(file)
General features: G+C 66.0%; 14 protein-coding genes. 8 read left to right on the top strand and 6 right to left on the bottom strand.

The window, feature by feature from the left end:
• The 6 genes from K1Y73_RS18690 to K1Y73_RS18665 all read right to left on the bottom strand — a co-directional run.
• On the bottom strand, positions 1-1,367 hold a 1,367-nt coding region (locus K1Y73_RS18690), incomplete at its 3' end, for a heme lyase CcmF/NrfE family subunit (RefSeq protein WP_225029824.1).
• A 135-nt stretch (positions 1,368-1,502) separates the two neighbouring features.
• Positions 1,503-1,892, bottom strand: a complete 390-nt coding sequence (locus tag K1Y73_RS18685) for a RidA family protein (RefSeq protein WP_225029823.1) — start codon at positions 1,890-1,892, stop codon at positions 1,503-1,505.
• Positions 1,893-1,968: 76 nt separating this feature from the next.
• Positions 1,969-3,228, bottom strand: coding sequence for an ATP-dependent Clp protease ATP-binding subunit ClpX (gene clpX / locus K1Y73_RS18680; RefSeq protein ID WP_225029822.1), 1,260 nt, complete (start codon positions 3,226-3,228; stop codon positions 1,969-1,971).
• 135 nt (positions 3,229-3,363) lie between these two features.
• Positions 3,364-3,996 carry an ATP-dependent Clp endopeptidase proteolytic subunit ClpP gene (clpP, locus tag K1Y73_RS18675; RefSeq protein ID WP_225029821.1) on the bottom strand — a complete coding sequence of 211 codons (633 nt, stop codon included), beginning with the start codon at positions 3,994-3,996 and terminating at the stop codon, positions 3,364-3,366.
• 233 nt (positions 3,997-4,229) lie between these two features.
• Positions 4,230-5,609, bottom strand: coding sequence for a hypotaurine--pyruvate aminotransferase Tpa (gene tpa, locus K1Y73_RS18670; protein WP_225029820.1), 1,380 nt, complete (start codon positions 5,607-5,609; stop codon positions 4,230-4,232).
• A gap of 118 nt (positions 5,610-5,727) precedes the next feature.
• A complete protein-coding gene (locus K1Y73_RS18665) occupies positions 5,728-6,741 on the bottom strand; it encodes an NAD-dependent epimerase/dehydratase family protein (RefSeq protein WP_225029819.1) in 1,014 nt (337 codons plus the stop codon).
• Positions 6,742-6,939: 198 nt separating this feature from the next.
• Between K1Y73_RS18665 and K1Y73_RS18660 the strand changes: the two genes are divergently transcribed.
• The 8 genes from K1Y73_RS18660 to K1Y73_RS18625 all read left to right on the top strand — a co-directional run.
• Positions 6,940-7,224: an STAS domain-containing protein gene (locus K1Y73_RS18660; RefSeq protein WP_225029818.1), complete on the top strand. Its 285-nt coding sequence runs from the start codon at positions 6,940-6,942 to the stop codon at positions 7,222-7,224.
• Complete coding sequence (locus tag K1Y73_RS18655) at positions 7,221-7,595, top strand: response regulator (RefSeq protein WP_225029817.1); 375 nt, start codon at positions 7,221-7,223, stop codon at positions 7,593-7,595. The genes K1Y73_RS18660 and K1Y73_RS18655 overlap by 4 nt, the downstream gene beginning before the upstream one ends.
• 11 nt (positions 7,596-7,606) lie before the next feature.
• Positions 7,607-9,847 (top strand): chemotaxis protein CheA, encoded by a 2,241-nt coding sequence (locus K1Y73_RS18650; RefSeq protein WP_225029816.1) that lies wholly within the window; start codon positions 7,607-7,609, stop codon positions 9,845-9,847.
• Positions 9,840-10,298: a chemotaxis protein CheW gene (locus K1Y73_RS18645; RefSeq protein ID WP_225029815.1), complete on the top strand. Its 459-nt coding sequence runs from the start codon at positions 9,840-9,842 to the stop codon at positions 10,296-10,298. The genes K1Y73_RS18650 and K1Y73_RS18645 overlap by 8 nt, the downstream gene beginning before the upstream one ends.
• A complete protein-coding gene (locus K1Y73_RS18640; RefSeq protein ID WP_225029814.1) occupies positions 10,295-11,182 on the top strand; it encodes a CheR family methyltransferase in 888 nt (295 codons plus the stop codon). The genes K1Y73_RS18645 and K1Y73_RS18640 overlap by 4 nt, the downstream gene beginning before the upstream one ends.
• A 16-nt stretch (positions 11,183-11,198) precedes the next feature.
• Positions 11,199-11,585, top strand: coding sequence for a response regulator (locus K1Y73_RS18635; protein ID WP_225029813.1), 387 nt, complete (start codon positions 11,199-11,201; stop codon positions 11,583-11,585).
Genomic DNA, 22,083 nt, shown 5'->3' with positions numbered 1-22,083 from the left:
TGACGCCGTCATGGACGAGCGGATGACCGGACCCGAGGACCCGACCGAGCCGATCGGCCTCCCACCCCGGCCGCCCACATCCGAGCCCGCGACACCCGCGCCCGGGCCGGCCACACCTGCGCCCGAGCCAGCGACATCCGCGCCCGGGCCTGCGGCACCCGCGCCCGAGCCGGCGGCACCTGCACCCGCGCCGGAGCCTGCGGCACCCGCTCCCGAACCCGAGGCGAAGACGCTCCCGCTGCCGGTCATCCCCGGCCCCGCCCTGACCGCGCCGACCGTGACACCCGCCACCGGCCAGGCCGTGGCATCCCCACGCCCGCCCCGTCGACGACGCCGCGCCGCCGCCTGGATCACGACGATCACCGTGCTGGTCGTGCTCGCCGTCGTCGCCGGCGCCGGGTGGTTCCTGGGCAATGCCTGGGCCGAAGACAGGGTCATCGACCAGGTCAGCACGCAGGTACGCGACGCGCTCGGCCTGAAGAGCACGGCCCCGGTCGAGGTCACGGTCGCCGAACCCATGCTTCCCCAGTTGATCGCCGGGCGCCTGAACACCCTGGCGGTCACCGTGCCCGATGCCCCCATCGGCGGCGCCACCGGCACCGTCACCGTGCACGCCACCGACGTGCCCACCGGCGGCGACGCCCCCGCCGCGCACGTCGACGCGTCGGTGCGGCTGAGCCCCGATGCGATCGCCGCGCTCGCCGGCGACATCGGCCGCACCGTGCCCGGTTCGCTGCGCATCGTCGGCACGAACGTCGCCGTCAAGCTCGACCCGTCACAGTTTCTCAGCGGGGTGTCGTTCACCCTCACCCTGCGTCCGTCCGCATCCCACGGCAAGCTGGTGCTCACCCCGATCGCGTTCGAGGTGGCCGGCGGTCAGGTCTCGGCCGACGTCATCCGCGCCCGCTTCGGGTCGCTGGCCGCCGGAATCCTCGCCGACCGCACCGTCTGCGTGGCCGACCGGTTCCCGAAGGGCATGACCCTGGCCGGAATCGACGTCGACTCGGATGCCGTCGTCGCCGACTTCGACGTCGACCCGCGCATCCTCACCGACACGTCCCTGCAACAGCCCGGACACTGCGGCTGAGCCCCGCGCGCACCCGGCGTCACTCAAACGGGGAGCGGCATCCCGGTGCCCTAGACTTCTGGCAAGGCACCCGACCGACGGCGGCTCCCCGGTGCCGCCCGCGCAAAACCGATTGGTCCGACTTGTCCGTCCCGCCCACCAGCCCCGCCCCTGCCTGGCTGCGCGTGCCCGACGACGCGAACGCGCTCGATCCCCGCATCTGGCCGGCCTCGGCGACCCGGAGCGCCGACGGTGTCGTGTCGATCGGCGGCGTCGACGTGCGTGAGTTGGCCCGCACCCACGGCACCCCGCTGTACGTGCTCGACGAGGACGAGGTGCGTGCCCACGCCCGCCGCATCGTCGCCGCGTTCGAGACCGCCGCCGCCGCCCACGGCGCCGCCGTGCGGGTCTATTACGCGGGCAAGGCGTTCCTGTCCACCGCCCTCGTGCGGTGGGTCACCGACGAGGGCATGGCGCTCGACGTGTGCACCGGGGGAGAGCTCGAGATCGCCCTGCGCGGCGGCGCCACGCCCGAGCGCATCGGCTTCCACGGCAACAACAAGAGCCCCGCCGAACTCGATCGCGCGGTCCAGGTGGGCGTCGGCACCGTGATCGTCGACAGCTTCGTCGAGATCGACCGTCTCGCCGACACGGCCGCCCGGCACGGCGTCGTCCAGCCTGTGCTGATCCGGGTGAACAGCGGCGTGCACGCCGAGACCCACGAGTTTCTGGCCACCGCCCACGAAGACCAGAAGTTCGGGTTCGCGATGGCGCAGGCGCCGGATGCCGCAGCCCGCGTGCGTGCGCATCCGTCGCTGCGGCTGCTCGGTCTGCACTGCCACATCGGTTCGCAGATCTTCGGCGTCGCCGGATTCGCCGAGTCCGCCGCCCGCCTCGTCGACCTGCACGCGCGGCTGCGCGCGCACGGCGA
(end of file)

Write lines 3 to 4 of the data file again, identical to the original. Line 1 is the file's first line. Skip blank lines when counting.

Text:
• The 6 genes from K1Y73_RS18690 to K1Y73_RS18665 all read right to left on the bottom strand — a co-directional run.
• On the bottom strand, positions 1-1,367 hold a 1,367-nt coding region (locus K1Y73_RS18690), incomplete at its 3' end, for a heme lyase CcmF/NrfE family subunit (RefSeq protein WP_225029824.1).